V R. .P. A.
Richard P. Arnold, son of Matthew Arnold. A great lover of music which he played (on the pianoforte) in a self-taught manner, evading difficulties but suggesting in a mysterious way the real feeling. His serious conversation was continually broken up by whimsical and witty remarks. The theme is given by the basses with solemnity and in the ensuing major portion there is much light-hearted badinage among the wind instruments.
Isabel Fitton, Malvern lady, an amateur viola player. It may be noticed that the opening bar, a phrase made use of throughout the variation, is an exercise for crossing the strings-a diffculty for beginners; on this is built a pensive and, for a moment, romantic movement.
Troyte Griffith, a well-known architect in Malvern. The boisterous mood is mere banter. The uncouth rhythm of the drums and lower strings was really suggested by some maladroit essays to play the pianoforte; later the strong rhythm suggests the attempts of the instructor (E. E.) to make something like order out of chaos, and the final despairing slam records that the effort.
VIII W. N.
Really suggested by an eighteenth-century house. The gracious personalities of the ladies are sedately shown. Winifred Norbury was more connected with music than others of the
family, and her initials head the movement; to justify this position a little suggestion of a characteristic laugh is given.
The variations are not all portraits; some represent only a mood, while others recall an incident known only to two persons. Something ardent and mercurial, in addition to this movement, would have been needful to portray the character and temperament of A. J, Jaeger
(Nimrod). The variation bearing this name is the record of a long summer evening talk, when my friend discoursed eloquently on the slow movements of Beethoven, and said that no one
could approach Beethoven at his best in this field, a view with which I cordially concurred. It will be noticed that the opening bars are made to suggest the slow movement of the Eighth Sonata (Pathétique). Jaeger was for years the dear friend, the valued adviser and the stern critic of many musicians besides the writer; his place has been occupied but never held.
The pseudonym for Dora Penny is adopted from Mozart’s Cosi fan tutti. The movement suggests a dance-like lightness. The inner sustained phrases at first on the viola and later on the flute should be noted.
XI G. R. S.
George Robertson Sinclair, Mus. D., late organist of Hereford Cathedral. The variation, however, has nothing to do with organs or cathedrals, or, except remotely, with G. R. S. The first few bars were suggested by his great bulldog Dan (a well-known character) falling down the steep bank into the river Wye; his paddling up stream to find a landing place, and his rejoicing bark on landing. G. R. S. said, “Set that to music.” I did; here it is.
XII B. G. N.
Basil G. Nevinson, an amateur cello player of distinction and the associate with H. D. S.-P. and the Writer (violin) in performances of many trios - a serious and devoted friend. The variation is a tribute to a very dear friend whose scientific and artistic attainments, and the whole-hearted way they were put at the disposal of his friends, particularly endeared him to the writer.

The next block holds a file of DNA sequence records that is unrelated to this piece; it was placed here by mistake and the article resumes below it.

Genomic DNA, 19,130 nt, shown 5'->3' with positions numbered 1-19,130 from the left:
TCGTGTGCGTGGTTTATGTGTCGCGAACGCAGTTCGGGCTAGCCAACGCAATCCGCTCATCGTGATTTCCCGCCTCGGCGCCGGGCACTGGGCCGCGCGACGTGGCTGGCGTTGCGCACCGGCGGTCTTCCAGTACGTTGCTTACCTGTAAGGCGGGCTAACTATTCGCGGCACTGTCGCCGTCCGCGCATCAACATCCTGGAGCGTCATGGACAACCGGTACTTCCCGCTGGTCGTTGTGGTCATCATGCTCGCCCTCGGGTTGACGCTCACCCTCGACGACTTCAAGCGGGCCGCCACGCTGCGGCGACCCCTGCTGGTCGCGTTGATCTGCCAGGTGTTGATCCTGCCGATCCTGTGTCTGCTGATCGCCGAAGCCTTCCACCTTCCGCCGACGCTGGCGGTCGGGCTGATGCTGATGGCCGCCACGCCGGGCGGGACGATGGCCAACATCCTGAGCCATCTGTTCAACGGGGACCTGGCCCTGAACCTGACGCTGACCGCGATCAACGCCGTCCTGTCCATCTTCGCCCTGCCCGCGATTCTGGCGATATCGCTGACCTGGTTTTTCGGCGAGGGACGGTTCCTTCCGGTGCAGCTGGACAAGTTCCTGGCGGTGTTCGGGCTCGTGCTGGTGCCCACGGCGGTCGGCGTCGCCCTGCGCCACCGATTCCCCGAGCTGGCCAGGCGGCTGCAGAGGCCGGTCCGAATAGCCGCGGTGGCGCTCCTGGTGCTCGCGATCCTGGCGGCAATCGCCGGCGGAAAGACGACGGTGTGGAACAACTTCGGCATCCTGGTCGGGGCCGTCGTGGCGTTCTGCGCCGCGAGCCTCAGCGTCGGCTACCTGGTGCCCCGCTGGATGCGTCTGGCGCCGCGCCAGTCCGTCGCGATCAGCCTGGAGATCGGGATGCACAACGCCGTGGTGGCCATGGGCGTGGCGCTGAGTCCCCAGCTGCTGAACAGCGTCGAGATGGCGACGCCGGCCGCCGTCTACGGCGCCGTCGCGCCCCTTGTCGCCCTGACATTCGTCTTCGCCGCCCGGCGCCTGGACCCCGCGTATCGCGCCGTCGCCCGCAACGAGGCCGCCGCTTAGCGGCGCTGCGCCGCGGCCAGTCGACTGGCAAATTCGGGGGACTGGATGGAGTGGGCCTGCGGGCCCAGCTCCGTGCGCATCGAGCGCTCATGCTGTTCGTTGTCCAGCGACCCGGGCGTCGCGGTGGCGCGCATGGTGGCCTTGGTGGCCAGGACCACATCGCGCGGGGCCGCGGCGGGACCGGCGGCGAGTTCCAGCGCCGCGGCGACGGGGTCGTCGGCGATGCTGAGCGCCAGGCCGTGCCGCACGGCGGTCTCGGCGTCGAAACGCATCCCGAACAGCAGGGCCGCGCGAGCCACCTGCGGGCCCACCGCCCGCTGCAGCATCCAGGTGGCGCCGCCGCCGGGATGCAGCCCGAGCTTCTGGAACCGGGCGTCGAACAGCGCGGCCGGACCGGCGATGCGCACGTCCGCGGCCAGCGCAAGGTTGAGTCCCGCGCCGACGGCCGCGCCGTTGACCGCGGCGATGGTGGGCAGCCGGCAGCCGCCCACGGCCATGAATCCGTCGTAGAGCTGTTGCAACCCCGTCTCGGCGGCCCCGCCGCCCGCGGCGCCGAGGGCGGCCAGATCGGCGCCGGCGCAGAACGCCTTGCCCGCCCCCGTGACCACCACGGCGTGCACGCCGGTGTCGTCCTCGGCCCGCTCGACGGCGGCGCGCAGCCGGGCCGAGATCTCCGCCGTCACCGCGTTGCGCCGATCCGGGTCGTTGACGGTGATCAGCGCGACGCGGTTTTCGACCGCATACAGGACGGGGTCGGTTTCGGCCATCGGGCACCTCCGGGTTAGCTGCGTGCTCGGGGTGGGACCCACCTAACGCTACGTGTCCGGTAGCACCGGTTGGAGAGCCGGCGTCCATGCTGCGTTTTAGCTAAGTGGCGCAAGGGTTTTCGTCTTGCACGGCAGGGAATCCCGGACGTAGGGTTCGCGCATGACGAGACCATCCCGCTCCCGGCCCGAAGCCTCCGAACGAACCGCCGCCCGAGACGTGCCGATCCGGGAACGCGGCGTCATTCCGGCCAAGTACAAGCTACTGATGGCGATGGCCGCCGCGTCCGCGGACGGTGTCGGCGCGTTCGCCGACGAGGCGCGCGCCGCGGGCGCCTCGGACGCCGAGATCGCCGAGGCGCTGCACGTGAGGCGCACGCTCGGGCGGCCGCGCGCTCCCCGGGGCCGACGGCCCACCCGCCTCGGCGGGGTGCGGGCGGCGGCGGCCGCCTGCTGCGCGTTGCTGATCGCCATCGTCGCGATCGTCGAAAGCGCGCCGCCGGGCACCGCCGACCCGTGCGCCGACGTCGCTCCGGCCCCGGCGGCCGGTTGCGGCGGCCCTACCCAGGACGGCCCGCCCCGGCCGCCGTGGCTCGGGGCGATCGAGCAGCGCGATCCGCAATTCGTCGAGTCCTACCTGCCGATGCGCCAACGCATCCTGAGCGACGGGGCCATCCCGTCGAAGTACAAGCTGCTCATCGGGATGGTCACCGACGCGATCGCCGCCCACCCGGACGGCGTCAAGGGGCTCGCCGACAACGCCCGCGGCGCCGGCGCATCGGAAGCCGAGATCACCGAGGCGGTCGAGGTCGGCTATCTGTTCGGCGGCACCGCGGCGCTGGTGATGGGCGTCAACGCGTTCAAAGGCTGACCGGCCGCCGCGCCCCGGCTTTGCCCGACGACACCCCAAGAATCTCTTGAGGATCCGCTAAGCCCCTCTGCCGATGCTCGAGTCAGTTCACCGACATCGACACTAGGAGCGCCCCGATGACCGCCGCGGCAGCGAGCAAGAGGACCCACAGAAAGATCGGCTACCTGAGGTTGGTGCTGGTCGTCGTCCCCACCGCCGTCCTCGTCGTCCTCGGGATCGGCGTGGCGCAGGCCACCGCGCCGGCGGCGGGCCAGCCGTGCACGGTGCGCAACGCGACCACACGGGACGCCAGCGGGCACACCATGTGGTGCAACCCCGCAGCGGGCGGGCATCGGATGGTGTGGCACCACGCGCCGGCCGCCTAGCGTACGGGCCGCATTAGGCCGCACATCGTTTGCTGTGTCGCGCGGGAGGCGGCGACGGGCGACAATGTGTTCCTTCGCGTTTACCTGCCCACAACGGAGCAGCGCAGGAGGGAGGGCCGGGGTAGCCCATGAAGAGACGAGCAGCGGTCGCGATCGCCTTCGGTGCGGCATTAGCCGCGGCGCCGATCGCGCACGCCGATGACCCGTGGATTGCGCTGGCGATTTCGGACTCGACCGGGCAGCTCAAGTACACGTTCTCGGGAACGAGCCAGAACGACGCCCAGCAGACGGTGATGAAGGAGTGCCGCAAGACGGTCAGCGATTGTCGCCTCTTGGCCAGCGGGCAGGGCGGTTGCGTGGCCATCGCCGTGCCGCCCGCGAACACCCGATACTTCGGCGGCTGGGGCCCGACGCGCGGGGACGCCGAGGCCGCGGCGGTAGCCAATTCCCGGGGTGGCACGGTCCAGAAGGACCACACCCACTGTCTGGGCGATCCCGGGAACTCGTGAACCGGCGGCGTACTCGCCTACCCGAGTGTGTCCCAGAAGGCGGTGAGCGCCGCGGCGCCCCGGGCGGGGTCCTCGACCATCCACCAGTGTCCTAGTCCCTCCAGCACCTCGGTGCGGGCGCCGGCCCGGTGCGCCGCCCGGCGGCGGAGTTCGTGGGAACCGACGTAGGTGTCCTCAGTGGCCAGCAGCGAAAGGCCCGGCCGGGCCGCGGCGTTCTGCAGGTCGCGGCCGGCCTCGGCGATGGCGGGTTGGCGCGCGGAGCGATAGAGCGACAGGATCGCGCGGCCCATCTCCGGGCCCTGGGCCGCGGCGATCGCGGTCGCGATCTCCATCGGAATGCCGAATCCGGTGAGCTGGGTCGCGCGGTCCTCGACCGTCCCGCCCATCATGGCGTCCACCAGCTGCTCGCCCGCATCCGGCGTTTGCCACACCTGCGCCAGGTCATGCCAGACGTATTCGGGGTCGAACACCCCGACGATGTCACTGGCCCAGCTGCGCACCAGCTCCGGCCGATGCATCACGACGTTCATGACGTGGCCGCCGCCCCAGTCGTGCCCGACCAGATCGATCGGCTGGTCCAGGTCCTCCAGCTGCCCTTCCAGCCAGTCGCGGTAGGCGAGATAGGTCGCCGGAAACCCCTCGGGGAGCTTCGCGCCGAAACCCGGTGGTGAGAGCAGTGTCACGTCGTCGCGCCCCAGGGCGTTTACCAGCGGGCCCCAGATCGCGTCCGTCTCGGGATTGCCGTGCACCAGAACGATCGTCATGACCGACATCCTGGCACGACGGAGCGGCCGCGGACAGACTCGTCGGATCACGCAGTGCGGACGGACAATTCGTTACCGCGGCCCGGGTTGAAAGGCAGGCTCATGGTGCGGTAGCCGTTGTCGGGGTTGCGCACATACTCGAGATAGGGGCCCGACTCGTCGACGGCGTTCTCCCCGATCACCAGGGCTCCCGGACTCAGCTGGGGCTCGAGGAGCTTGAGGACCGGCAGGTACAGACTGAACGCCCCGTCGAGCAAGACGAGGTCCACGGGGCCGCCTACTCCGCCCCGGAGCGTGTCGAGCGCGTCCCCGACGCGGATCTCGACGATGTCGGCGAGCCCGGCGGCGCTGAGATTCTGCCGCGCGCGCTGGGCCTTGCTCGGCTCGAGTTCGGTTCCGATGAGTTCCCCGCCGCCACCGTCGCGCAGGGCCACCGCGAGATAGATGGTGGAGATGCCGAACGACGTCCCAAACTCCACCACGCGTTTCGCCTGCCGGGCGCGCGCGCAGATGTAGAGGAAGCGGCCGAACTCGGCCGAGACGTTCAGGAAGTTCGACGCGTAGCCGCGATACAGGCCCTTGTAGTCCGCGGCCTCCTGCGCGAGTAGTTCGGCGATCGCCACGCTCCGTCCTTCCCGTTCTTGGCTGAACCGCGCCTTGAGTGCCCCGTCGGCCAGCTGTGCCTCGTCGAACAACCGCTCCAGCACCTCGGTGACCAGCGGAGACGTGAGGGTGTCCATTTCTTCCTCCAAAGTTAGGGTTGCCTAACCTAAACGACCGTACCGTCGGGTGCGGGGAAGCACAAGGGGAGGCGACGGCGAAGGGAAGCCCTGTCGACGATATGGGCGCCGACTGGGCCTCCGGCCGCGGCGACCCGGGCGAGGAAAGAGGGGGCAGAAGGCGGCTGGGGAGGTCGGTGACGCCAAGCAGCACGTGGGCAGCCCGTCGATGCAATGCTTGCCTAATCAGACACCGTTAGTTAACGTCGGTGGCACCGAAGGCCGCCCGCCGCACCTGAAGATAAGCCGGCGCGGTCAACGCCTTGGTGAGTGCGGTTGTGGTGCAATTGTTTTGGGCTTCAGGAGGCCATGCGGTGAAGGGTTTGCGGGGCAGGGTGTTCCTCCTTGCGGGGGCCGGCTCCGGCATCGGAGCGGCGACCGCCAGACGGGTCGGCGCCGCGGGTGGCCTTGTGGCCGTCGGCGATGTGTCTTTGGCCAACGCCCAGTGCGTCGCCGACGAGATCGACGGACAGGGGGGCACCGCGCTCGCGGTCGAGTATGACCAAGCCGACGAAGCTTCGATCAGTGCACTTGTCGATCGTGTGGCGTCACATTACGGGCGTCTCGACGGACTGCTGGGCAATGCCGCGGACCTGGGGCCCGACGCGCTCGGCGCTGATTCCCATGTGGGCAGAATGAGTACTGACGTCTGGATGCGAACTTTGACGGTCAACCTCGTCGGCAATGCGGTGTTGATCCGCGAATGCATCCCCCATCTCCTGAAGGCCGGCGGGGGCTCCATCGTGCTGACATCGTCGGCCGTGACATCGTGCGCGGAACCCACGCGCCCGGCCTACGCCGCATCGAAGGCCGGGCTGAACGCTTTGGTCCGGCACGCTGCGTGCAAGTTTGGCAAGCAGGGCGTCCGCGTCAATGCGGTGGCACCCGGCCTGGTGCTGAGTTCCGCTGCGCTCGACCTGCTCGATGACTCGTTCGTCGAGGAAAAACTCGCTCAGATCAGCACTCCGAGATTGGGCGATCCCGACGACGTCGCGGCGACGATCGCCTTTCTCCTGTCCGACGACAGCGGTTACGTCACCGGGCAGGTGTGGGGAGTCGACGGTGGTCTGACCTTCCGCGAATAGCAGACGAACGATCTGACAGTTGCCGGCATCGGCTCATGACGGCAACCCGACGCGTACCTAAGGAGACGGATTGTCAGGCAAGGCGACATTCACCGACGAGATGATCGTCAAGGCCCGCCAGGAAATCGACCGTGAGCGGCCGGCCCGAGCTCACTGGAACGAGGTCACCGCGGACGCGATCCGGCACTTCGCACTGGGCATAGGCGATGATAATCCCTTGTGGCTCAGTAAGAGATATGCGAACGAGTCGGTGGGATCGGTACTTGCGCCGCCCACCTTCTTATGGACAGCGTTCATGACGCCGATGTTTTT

XIII * * *
The asterisks take the place of the name of a Lady Mary Lygon who was, at the time of the composition, on a sea voyage. The drums suggest the distant throb of the engines of a liner, over which the clarinet quotes a phrase from Mendelssohn’s Calm Sea and Prosperous Voyage.
XIV E. D. U.
Bold and vigorous in general style. Written at a time when friends were dubious and generally discouraging as to the composers musical future, this variation is merely to show what E.D.U. (a paraphrase of a fond name) intended to do. References made to Var. I (C.A.E.) and to
Var. IX (Nimrod), two great influences on the life and art of the composer, are entirely fitting to the intention of the piece. The whole of the work is summed up in the triumphant,
broad presentation of the theme in the major.
Alice Elgar on the millennial fashion for cycling: In the summer I went cycling with some cousins to Scotland where we had a thrilling time which was duly reported to Edward by letter. The result was that when I returned to Malvern I found that he had bought a bicycle which he had been taught to ride by Mr Little of Birchwood and on which at the first opportunity he wobbled round to The Mount with the suggestion that I should go for a ride with him.
We are here in the woods which is very lovely. E loves orchestrating here in the deep quiet hearing the ‘sound of summer winds amidst the lofty pines’. I wish you & Mr. Kilburn cd. see the lovely scenery here. It is a nice little cottage on the edge of woods. We have both been learning to bicycle, E can now go beautifully & I am just beginning, our landlord friend and neighbour has been unweariedly patient in teaching us.
Cycling, especially in a hill country, is often arduous work and no doubt my temper as well as his would sometimes be to blame. On one occasion we had taken with us as an addition to the party two neighbours whose conversation irritated him and, to make matters worse, a drizzle of rain overtook us. "Oh I can't stand this," Edward suddenly exclaimed in exasperation. "Let's go home!" And without waiting for us he turned back.